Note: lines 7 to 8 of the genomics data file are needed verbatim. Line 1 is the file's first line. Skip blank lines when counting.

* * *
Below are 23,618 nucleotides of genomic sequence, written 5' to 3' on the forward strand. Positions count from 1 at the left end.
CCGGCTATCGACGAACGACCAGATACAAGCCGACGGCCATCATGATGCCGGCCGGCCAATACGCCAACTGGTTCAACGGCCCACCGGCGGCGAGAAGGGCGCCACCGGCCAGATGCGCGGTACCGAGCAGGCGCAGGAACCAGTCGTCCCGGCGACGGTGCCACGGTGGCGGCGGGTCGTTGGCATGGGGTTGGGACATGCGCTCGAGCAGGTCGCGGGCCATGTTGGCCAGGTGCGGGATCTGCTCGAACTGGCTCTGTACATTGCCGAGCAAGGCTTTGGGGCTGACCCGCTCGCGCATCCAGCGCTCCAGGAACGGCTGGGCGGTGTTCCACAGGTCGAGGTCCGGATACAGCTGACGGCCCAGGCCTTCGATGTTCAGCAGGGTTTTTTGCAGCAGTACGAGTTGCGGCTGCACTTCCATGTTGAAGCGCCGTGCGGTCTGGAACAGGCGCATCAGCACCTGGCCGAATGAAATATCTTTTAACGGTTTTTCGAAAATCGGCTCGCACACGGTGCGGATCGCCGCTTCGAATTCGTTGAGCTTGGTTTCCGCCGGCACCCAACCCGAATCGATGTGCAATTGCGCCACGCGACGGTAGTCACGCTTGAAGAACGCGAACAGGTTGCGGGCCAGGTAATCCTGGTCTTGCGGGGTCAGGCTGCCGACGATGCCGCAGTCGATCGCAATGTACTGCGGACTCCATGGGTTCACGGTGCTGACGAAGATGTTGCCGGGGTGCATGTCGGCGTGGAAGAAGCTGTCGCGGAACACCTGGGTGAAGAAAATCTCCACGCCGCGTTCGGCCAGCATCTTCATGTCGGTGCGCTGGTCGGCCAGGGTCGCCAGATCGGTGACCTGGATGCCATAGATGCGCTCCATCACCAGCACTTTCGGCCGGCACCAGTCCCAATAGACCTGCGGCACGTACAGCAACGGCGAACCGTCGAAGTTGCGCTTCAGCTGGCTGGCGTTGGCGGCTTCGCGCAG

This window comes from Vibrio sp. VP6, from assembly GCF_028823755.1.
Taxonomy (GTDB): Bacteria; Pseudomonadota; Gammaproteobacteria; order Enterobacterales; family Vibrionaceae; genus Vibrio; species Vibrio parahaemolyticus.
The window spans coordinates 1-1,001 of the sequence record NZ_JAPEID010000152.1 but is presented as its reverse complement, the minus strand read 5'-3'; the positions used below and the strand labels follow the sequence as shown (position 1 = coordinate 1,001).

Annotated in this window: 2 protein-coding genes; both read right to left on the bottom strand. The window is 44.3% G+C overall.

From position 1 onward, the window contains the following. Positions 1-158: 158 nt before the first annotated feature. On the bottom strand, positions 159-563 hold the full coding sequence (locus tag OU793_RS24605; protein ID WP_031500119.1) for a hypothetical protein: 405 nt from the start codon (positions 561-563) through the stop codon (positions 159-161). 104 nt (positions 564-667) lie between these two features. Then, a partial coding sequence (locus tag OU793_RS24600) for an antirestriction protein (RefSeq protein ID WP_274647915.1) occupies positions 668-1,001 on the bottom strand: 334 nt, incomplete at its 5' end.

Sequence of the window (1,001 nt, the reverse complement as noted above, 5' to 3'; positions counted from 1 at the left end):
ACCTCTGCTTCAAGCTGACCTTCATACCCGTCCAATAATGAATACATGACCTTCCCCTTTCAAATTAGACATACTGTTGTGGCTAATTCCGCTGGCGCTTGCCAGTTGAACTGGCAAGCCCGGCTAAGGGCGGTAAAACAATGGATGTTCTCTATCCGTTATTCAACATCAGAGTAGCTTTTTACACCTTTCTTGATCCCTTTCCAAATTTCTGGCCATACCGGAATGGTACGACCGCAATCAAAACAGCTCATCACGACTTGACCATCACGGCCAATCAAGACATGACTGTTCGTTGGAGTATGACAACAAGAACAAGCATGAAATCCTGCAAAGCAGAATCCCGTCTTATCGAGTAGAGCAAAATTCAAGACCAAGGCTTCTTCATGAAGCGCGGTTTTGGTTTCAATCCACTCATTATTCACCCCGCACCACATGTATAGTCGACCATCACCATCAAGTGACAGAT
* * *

From position 1 onward, the window contains the following. Positions 1-158: 158 nt before the first annotated feature. On the bottom strand, positions 159-563 hold the full coding sequence (locus tag OU793_RS24605; protein ID WP_031500119.1) for a hypothetical protein: 405 nt from the start codon (positions 561-563) through the stop codon (positions 159-161). 104 nt (positions 564-667) lie between these two features. Then, a partial coding sequence (locus tag OU793_RS24600) for an antirestriction protein (RefSeq protein ID WP_274647915.1) occupies positions 668-1,001 on the bottom strand: 334 nt, incomplete at its 5' end.

Sequence of the window (1,001 nt, the reverse complement as noted above, 5' to 3'; positions counted from 1 at the left end):